• Prioritize actions to move toward a pipeline of near-ready projects that advance flooding resiliency, when funding allows, with a focus on a hybrid approach of nature-based solutions and grey infrastructure enhancements. 

Learn what Worcester is doing about flooding 

Street trees

Climate Solutions

Growing Worcester's Tree Coverage

Planting more trees (and protecting existing ones) is one of the most effective actions we can take to help reduce climate change impacts. 

The City of Worcester has established an Urban Forestry Tree Commission and also kicked off the development of the first Urban Forest Master Plan. The Plan will serve as a roadmap to proactively manage and grow the City's tree canopy and provide a shared vision for the future of the urban forest to inspire us to plant, care for, and protect our trees.

Climate Solutions

Cooling the City

The 2022 Heat Risk Assessment resulted in recommendations to develop more reflective surfaces and to increase the total tree canopy across Worcester by 30,000 – 35,000 trees. Tree investments will be prioritized in areas with a higher vulnerability and all trees added by the City will be positioned to shade impervious surfaces like pavement.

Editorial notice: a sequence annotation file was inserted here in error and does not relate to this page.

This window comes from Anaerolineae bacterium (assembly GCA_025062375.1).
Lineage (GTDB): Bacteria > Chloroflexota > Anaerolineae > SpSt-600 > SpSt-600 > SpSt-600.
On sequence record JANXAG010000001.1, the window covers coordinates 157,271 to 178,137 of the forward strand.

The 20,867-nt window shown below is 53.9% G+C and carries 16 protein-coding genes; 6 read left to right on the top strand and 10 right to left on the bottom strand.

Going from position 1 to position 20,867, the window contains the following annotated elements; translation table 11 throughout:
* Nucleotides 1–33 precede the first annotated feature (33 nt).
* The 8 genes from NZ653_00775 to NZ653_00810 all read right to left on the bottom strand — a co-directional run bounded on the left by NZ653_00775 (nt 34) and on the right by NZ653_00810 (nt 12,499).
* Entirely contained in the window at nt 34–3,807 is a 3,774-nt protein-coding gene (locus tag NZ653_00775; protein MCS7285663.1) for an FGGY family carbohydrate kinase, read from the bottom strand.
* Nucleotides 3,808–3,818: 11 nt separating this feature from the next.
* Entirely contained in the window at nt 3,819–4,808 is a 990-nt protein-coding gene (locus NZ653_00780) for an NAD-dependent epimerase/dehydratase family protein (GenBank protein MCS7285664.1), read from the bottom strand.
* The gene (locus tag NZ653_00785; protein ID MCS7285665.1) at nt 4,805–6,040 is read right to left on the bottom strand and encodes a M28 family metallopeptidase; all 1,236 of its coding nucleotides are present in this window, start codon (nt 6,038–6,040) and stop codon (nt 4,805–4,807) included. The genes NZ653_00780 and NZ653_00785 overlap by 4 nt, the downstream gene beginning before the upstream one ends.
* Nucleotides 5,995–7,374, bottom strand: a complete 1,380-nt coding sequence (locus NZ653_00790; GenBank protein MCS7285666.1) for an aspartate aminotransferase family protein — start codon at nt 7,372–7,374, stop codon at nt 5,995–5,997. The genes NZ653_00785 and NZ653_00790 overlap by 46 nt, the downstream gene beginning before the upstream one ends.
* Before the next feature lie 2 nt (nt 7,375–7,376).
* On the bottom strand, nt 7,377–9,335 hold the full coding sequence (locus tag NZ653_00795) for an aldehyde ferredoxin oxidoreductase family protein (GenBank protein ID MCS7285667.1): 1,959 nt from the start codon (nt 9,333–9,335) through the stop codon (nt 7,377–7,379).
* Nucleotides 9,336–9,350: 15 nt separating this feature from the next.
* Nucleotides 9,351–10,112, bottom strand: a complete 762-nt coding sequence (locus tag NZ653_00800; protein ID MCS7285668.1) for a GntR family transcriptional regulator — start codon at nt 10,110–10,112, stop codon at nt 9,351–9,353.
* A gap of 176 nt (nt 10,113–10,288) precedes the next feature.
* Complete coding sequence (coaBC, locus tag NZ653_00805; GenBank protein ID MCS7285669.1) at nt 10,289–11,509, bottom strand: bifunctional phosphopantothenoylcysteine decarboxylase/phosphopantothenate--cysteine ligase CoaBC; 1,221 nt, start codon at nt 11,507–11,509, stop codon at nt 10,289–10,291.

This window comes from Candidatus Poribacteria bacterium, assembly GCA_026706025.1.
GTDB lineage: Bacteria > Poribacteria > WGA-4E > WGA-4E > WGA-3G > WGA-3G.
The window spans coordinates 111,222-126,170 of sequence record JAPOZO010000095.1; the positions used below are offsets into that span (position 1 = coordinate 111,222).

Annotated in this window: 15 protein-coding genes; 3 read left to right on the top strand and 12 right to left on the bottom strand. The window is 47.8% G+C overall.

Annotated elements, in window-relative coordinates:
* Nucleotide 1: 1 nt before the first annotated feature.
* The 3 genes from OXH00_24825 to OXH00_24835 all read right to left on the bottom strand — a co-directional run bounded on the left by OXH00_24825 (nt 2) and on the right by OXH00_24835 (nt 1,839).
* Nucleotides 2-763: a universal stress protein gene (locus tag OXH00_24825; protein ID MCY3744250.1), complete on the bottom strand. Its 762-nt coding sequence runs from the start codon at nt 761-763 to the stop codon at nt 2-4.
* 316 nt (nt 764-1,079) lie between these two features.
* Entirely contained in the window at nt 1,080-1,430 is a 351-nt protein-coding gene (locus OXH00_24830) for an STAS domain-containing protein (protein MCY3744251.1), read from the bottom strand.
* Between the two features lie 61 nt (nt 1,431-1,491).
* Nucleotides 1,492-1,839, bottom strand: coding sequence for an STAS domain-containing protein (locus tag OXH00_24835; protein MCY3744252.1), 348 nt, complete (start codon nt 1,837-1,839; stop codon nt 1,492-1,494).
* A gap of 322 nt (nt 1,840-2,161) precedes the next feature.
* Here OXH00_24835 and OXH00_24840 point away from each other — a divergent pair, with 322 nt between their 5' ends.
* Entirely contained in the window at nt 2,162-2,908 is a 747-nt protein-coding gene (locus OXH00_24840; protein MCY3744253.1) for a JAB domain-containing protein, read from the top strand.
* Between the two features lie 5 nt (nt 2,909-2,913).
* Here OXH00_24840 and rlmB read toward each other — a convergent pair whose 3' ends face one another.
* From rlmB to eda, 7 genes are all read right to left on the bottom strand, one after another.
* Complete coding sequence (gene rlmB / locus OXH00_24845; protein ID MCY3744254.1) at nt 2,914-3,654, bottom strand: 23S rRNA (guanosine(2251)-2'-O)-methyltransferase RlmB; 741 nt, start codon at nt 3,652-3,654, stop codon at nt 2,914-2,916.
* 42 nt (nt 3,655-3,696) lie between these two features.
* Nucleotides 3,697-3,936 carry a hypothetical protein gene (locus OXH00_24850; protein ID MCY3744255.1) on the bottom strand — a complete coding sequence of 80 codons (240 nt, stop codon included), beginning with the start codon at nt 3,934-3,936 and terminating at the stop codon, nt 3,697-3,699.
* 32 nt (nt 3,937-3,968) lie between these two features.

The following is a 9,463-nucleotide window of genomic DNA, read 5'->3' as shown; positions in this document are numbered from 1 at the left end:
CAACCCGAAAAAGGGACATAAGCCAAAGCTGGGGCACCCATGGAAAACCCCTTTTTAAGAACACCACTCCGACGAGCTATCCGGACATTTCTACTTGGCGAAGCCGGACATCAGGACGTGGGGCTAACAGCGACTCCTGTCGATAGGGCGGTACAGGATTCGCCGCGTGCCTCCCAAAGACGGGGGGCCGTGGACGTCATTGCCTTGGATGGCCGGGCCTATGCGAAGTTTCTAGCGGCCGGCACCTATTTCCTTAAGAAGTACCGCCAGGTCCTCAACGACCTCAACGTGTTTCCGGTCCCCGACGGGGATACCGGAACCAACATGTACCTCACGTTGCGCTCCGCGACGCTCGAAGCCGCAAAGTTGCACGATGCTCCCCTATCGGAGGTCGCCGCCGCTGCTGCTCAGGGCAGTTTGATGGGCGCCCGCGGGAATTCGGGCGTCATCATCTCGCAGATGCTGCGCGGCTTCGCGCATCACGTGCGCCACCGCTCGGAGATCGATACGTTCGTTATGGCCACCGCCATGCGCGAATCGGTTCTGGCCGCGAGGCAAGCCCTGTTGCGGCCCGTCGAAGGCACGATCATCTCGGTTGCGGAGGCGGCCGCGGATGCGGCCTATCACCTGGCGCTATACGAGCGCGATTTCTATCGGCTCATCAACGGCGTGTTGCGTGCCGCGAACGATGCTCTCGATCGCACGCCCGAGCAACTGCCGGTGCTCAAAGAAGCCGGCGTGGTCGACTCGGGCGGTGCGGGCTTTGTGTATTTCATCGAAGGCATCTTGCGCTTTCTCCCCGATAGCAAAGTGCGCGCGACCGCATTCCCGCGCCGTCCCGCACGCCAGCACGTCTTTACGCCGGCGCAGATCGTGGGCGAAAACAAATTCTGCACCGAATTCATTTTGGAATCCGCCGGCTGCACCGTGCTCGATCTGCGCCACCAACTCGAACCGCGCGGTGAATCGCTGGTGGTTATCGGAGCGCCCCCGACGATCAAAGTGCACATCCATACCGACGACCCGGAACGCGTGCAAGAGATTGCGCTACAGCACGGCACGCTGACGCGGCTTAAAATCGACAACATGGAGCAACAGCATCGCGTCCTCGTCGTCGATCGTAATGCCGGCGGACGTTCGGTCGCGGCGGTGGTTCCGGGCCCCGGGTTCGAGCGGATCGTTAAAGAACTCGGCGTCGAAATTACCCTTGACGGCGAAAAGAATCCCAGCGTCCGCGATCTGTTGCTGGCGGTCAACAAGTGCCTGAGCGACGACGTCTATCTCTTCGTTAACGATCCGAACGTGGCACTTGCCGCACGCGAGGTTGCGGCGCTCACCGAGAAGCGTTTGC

Climate Solutions

Miyawaki Forests in Worcester

In response to rising temperatures and urban heat in the Worcester, the City has planted two Miyawaki forests in downtown Worcester - one next to the Worcester Public Library in the McGrath Parking Lot and the second at the Plumley Village apartment complex.

 A Miyawaki Forest is a dense, biodiverse, native pocket forest whereby thousands of plants are installed in a very small plot of land. This method of planting, called the Miyawaki Method, is a unique approach to reforestation devised by Japanese botanist Akira Miyawaki. These fast-growing and resilient tiny forests offer numerous ecological and human health benefits including flooding reduction, cooling the “urban heat island,” and boosting biodiversity.

This project was funded by a 2023 state-funded Municipal Vulnerability Preparedness Grant. These forests were planted by hundreds of community volunteers in the Spring of 2024. 

Check out our project Story Map to learn all about it!

Miyawaki Forest Planting McGrath

Climate Solutions

Green Infrastructure

One of the best tools to combat flooding is Green Infrastructure: natural, sustainable projects that absorb stormwater and runoff, deflect heat, and even filter pollutants. Green Infrastructure is a new approach to development, contrasting traditional Gray Infrastructure, like underground pipes or concrete installments. 

The Green Worcester Plan prioritizes Green Infrastructure development, and the City has already completed many installments. In 2018, the City redesigned the Senior Center parking lot and built a large rain garden and bioswale where heat-absorbing pavement once stood. 

Learn more here! 

How You Can Help

Learn About Climate Resilience and Prepare for the Future

Use the U.S. Climate Resilience Toolkit to learn about climate resilience and identify risks and actions
Build a ready-to-go emergency kit
Prepare for extreme heat